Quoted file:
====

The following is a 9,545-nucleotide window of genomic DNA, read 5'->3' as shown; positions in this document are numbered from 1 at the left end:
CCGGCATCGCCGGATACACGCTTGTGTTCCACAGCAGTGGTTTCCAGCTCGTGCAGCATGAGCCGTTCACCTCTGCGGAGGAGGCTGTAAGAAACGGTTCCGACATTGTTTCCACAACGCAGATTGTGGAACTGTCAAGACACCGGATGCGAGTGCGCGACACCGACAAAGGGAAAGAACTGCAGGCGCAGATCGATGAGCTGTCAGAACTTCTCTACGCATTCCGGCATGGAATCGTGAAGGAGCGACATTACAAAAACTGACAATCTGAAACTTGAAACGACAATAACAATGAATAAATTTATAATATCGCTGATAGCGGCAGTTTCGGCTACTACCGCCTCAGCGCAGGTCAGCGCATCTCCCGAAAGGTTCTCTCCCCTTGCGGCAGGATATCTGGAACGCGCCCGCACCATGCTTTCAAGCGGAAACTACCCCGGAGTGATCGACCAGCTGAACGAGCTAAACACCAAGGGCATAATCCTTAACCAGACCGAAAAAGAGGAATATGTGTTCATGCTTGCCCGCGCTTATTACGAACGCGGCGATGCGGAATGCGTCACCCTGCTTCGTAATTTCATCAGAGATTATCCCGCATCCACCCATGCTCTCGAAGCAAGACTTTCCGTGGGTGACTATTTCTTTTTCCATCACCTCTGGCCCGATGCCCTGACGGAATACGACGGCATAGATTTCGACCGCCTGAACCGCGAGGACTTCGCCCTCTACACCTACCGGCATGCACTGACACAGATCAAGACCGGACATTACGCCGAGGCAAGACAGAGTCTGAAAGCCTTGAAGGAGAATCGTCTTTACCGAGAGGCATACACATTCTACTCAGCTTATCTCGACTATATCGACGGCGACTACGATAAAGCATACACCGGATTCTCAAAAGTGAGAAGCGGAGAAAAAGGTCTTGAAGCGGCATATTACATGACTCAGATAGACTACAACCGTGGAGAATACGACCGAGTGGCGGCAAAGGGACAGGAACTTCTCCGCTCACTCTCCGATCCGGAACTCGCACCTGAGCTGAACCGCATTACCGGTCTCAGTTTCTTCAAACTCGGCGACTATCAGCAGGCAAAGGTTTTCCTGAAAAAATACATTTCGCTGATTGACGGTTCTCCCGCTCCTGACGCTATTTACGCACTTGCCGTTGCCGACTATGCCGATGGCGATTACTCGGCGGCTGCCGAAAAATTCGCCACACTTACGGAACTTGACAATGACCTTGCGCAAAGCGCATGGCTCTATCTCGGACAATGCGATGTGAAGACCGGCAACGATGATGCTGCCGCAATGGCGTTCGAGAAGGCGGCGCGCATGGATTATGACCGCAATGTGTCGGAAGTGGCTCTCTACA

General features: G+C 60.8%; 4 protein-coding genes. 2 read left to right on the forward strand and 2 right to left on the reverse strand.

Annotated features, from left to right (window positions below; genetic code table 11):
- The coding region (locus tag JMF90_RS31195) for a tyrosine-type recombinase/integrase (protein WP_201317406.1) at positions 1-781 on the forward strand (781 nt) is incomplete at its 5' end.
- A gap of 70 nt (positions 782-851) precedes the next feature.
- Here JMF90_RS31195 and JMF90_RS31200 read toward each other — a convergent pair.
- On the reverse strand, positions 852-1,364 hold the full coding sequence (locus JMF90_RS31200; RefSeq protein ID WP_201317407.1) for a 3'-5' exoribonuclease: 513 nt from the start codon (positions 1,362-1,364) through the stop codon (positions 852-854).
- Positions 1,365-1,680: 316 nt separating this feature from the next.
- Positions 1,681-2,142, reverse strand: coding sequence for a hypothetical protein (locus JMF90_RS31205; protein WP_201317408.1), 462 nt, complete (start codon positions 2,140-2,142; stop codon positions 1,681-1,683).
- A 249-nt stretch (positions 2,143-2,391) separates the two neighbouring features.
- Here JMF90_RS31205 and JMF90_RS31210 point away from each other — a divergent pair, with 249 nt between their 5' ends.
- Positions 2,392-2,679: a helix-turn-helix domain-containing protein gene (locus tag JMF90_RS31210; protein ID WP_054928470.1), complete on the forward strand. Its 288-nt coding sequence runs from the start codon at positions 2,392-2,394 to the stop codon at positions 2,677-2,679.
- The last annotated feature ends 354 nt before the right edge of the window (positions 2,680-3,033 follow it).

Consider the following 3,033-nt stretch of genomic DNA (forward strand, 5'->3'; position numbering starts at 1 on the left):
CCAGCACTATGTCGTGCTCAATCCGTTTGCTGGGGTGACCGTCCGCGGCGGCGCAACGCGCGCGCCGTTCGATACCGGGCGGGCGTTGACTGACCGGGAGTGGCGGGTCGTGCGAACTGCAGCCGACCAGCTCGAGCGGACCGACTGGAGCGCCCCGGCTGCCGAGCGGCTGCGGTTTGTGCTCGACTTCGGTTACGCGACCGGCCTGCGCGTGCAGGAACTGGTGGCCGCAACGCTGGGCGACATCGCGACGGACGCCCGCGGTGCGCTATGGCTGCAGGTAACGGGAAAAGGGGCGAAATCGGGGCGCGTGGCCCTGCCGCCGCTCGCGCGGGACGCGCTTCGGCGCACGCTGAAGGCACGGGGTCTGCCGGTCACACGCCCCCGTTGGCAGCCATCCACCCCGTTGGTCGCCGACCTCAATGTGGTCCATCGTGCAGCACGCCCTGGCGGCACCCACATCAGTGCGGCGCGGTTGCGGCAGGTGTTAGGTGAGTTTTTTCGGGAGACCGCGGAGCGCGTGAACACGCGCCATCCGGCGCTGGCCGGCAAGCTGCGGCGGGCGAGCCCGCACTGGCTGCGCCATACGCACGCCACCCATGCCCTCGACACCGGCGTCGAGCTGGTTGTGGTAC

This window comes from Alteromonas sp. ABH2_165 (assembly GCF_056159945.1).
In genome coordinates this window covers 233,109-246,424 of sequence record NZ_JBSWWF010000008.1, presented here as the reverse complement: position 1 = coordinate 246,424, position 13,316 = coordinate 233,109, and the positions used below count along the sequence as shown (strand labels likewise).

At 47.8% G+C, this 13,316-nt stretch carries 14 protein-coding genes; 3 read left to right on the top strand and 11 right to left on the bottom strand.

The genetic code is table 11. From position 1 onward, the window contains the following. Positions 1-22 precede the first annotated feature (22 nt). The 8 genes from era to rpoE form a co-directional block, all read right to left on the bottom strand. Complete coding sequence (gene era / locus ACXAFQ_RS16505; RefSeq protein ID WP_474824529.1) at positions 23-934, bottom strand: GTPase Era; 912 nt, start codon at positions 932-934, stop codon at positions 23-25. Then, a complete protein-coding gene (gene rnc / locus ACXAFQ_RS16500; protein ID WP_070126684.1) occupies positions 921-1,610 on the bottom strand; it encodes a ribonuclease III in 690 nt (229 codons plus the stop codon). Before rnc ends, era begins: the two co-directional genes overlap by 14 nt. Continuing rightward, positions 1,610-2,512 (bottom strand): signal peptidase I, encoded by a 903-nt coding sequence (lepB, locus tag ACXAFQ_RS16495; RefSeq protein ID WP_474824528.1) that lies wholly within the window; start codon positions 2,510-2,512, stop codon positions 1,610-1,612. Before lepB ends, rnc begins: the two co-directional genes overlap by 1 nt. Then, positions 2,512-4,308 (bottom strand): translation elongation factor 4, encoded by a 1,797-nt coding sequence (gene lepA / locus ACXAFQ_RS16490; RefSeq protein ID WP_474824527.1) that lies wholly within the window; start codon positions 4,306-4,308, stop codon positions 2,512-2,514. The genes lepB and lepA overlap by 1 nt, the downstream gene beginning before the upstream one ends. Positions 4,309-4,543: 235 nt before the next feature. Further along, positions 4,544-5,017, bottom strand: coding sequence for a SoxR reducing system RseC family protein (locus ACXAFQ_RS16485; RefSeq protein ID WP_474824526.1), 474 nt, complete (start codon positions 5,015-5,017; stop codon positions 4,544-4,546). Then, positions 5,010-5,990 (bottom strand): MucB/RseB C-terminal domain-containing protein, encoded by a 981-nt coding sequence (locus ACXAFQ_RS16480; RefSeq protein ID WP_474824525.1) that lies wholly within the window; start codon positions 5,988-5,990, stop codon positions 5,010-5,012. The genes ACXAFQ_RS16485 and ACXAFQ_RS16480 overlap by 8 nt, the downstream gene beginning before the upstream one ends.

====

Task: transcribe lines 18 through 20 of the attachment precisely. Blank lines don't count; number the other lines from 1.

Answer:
In genome coordinates this window covers 233,109-246,424 of sequence record NZ_JBSWWF010000008.1, presented here as the reverse complement: position 1 = coordinate 246,424, position 13,316 = coordinate 233,109, and the positions used below count along the sequence as shown (strand labels likewise).

At 47.8% G+C, this 13,316-nt stretch carries 14 protein-coding genes; 3 read left to right on the top strand and 11 right to left on the bottom strand.

The genetic code is table 11. From position 1 onward, the window contains the following. Positions 1-22 precede the first annotated feature (22 nt). The 8 genes from era to rpoE form a co-directional block, all read right to left on the bottom strand. Complete coding sequence (gene era / locus ACXAFQ_RS16505; RefSeq protein ID WP_474824529.1) at positions 23-934, bottom strand: GTPase Era; 912 nt, start codon at positions 932-934, stop codon at positions 23-25. Then, a complete protein-coding gene (gene rnc / locus ACXAFQ_RS16500; protein ID WP_070126684.1) occupies positions 921-1,610 on the bottom strand; it encodes a ribonuclease III in 690 nt (229 codons plus the stop codon). Before rnc ends, era begins: the two co-directional genes overlap by 14 nt. Continuing rightward, positions 1,610-2,512 (bottom strand): signal peptidase I, encoded by a 903-nt coding sequence (lepB, locus tag ACXAFQ_RS16495; RefSeq protein ID WP_474824528.1) that lies wholly within the window; start codon positions 2,510-2,512, stop codon positions 1,610-1,612. Before lepB ends, rnc begins: the two co-directional genes overlap by 1 nt. Then, positions 2,512-4,308 (bottom strand): translation elongation factor 4, encoded by a 1,797-nt coding sequence (gene lepA / locus ACXAFQ_RS16490; RefSeq protein ID WP_474824527.1) that lies wholly within the window; start codon positions 4,306-4,308, stop codon positions 2,512-2,514. The genes lepB and lepA overlap by 1 nt, the downstream gene beginning before the upstream one ends. Positions 4,309-4,543: 235 nt before the next feature. Further along, positions 4,544-5,017, bottom strand: coding sequence for a SoxR reducing system RseC family protein (locus ACXAFQ_RS16485; RefSeq protein ID WP_474824526.1), 474 nt, complete (start codon positions 5,015-5,017; stop codon positions 4,544-4,546). Then, positions 5,010-5,990 (bottom strand): MucB/RseB C-terminal domain-containing protein, encoded by a 981-nt coding sequence (locus ACXAFQ_RS16480; RefSeq protein ID WP_474824525.1) that lies wholly within the window; start codon positions 5,988-5,990, stop codon positions 5,010-5,012. The genes ACXAFQ_RS16485 and ACXAFQ_RS16480 overlap by 8 nt, the downstream gene beginning before the upstream one ends.